John Walsh: BTW (19/11/10)

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The Independent Online

* Are you sick of 3-D? Maybe, as you plonked those annoying spectacles on your nose once again to watch Avatar or Toy Story 3, you wished the craze, brought back from the 1950s, would die out. No chance. Stand by for the rise of the 3-D magazine. Dazed And Confused, the on-trend monthly journal, gave its readers the first 3-D fashion shoot in August. Its December issue features a 3-D shoot (free glasses thrown in) with the French "robot dance titans" Daft Punk. Next thing you know, it'll be The Spectator, and Charles Moore's face will come jumping out at you as you read. Meanwhile, bookshops across the nation are bracing themselves for the soon-to-be-published tome, 3DD: A Book of Boobs in 3-D, sure to be a Yuletide favourite. No really. I'm told they leap off the page and land right in your lap.

* The Advertising Standards Authority has banned Beyoncé Knowles's television commercial for her perfume Beyoncé Heat from daytime TV, saying it's too "sexually provocative" to be shown before 7.30pm. As YouTube viewers will know, she appears in it clad in an orange frock that keeps threatening to fall off, strokes a wall in an abstracted fashion and sweats a great deal, while singing "Fever", the Peggy Lee lament about influenza. Frankly, I don't see much to object to. I'm intrigued, though, by the production details about the perfume. They tell us: "The colour of the flacon and liquid was chosen after Beyoncé's favourite colour – red, with a wish to look like fire with antique details." I can assure Ms Knowles, 28, that she looks very fiery indeed, and her antique details are in a miraculous state of preservation.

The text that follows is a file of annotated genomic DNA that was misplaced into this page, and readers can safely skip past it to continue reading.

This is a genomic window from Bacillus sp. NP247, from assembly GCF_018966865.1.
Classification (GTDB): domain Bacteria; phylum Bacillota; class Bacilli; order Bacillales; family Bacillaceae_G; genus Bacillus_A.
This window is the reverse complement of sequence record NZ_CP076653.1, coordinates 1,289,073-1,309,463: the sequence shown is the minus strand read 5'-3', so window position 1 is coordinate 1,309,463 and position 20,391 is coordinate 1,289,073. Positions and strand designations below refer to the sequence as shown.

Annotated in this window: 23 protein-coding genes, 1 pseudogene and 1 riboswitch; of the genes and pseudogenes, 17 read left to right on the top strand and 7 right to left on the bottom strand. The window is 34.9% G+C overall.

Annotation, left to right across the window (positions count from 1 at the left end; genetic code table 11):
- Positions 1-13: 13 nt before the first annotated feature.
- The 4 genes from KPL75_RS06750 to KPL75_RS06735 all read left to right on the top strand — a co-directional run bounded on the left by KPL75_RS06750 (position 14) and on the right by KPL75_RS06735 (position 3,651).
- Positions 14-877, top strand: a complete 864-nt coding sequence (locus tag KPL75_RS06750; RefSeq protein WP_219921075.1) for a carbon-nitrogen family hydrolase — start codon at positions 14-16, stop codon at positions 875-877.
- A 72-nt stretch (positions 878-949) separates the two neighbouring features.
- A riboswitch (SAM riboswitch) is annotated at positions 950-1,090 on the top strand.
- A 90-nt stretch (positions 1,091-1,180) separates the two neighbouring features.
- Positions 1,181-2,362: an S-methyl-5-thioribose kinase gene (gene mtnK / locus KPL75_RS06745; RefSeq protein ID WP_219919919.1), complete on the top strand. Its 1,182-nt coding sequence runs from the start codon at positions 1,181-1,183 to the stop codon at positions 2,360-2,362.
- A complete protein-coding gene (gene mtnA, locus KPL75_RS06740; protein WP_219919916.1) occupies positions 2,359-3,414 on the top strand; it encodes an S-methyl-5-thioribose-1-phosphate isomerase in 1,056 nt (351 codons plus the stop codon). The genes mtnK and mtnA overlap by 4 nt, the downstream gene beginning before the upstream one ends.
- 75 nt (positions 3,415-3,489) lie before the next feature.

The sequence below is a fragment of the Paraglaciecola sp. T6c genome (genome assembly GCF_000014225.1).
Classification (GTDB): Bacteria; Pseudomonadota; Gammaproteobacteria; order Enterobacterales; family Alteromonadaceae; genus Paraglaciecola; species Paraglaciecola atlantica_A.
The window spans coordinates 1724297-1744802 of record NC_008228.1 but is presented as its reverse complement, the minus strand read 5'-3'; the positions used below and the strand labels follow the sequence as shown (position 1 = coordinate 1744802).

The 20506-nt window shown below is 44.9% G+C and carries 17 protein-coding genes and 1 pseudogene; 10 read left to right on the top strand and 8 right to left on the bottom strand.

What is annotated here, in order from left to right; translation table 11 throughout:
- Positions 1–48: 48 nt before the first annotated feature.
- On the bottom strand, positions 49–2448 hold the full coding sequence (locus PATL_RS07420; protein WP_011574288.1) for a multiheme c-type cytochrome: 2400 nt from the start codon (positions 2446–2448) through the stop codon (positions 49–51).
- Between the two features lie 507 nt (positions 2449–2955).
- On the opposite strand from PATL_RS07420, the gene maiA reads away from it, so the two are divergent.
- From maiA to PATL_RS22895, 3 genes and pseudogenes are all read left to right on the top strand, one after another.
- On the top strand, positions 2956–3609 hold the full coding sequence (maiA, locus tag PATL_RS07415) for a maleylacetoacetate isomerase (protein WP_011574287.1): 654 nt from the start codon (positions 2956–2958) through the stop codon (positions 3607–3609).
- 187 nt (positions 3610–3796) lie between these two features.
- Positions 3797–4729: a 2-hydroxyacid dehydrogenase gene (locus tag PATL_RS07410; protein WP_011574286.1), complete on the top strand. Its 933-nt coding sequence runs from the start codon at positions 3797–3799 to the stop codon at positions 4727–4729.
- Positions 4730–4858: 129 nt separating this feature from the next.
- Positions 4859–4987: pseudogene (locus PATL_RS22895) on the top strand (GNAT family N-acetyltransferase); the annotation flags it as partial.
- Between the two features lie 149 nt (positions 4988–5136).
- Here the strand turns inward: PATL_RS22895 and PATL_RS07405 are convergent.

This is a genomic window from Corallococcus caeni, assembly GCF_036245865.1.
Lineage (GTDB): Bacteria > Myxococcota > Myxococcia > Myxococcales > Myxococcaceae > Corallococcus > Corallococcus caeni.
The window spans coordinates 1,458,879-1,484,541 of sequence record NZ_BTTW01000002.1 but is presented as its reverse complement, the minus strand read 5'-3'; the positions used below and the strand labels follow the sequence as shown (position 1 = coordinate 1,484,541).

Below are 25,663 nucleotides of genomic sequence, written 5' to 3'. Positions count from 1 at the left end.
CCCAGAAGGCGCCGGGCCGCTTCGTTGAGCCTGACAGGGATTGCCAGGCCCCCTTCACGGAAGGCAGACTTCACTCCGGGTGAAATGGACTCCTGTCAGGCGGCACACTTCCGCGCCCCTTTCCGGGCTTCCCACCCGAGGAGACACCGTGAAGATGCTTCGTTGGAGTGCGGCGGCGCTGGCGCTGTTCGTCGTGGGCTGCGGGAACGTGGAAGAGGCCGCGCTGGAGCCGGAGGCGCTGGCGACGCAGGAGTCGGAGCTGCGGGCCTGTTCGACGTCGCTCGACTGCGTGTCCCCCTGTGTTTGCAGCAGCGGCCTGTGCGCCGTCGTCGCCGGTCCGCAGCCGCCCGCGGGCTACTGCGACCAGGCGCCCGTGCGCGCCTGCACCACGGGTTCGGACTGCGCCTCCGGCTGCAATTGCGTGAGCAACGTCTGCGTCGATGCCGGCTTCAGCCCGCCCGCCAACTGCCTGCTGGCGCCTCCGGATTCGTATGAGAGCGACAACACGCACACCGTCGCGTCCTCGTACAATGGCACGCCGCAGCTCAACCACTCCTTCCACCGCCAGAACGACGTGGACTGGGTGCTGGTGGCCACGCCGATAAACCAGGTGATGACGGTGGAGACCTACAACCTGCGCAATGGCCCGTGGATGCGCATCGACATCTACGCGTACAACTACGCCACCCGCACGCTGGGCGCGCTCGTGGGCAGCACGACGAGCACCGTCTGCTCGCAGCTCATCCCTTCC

* An ancient Remington typewriter, a Bakelite phone, a Singer sewing machine, parquet tiles, photographs of Marilyn Monroe and stretch-fabric 1950s armchairs covers have all been used to furnish a "Reminiscence Room" in a Wiltshire care home, where patients with Alzheimer's are "calmed" without the use of anti-psychotic drugs. The theory goes that, surrounded by the tat of yore (did I mention the push-along toy dog?) they will access their past and become less confused about the present. But are we quite sure how the poor souls will feel? Won't they just think they've been relocated to a car boot sale in Croydon?

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